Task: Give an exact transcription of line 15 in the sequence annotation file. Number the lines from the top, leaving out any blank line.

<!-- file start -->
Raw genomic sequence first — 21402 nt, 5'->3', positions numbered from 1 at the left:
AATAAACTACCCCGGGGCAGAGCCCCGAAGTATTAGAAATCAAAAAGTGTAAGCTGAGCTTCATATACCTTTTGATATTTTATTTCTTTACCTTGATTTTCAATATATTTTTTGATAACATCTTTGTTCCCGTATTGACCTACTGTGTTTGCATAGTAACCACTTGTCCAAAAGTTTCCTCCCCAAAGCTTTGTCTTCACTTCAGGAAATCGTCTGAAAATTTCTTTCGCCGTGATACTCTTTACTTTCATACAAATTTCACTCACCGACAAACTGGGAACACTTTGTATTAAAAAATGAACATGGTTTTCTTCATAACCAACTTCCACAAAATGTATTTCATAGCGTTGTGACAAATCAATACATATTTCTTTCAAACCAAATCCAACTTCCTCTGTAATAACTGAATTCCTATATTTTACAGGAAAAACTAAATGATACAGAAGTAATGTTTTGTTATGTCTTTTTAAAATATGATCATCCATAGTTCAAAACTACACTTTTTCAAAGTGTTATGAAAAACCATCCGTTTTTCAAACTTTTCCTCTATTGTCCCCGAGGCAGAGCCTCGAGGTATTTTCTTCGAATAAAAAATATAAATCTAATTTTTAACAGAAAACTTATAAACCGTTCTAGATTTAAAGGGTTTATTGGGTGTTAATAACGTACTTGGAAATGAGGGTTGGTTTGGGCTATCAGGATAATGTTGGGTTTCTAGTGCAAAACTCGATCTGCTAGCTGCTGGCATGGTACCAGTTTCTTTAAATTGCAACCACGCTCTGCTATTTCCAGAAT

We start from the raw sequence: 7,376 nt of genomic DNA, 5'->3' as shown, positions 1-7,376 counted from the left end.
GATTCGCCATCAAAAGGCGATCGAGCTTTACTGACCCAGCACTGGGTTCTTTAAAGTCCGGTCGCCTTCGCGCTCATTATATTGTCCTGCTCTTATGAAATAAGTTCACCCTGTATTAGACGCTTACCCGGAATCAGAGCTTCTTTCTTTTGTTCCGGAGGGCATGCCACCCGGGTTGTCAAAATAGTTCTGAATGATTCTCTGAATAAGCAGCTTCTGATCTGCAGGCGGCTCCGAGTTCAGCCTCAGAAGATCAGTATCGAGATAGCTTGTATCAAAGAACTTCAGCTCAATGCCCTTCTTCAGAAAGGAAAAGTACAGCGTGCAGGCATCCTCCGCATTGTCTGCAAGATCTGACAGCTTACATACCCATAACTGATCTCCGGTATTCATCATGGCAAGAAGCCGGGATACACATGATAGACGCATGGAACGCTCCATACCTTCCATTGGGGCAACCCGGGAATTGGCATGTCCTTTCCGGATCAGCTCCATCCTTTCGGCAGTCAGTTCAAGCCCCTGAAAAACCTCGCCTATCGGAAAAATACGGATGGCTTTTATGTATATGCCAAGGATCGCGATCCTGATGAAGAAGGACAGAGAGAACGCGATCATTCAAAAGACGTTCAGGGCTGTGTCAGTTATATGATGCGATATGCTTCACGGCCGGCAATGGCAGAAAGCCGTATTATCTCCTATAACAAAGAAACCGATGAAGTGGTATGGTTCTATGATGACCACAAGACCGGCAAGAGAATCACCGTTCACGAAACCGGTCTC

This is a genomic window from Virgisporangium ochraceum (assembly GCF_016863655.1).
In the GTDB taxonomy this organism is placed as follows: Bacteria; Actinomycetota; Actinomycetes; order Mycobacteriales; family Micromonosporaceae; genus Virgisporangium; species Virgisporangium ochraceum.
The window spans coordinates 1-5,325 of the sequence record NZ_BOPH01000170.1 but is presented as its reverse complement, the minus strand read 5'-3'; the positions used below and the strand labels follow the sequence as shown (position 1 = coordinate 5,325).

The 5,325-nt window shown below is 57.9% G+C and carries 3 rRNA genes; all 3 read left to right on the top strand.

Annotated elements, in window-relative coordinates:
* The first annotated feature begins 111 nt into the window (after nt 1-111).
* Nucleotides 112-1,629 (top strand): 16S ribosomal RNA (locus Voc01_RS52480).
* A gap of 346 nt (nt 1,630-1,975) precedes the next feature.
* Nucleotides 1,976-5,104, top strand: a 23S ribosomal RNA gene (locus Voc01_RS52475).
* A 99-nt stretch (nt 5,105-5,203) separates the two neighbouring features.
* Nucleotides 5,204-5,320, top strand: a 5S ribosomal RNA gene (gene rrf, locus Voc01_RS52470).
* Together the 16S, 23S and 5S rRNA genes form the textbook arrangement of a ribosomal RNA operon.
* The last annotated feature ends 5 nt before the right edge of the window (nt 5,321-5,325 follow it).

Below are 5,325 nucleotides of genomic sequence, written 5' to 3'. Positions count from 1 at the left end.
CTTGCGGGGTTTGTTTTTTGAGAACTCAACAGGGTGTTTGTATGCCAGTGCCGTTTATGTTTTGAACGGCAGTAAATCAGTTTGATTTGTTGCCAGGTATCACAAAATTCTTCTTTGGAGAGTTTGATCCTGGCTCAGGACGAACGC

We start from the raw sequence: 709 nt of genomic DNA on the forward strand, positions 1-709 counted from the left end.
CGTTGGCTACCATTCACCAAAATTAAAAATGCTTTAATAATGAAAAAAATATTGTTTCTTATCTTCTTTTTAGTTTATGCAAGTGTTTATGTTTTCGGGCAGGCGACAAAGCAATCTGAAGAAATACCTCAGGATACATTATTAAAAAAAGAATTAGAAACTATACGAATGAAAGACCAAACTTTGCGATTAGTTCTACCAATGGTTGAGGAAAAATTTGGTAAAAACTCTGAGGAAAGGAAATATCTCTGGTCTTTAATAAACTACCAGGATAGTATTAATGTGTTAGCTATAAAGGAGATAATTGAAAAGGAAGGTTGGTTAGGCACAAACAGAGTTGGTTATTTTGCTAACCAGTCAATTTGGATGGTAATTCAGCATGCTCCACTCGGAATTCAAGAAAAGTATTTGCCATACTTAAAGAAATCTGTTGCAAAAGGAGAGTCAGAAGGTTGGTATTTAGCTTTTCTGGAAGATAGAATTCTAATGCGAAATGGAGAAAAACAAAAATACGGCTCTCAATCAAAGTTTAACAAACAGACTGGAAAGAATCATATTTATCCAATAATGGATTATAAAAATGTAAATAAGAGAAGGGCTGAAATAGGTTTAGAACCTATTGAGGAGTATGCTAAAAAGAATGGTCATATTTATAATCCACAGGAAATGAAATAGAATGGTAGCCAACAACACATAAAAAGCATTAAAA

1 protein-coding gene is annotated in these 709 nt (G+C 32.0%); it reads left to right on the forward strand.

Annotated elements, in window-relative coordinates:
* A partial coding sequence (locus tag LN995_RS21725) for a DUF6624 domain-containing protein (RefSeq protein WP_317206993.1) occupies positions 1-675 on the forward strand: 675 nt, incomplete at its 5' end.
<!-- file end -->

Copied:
* Nucleotides 5,204-5,320, top strand: a 5S ribosomal RNA gene (gene rrf, locus Voc01_RS52470).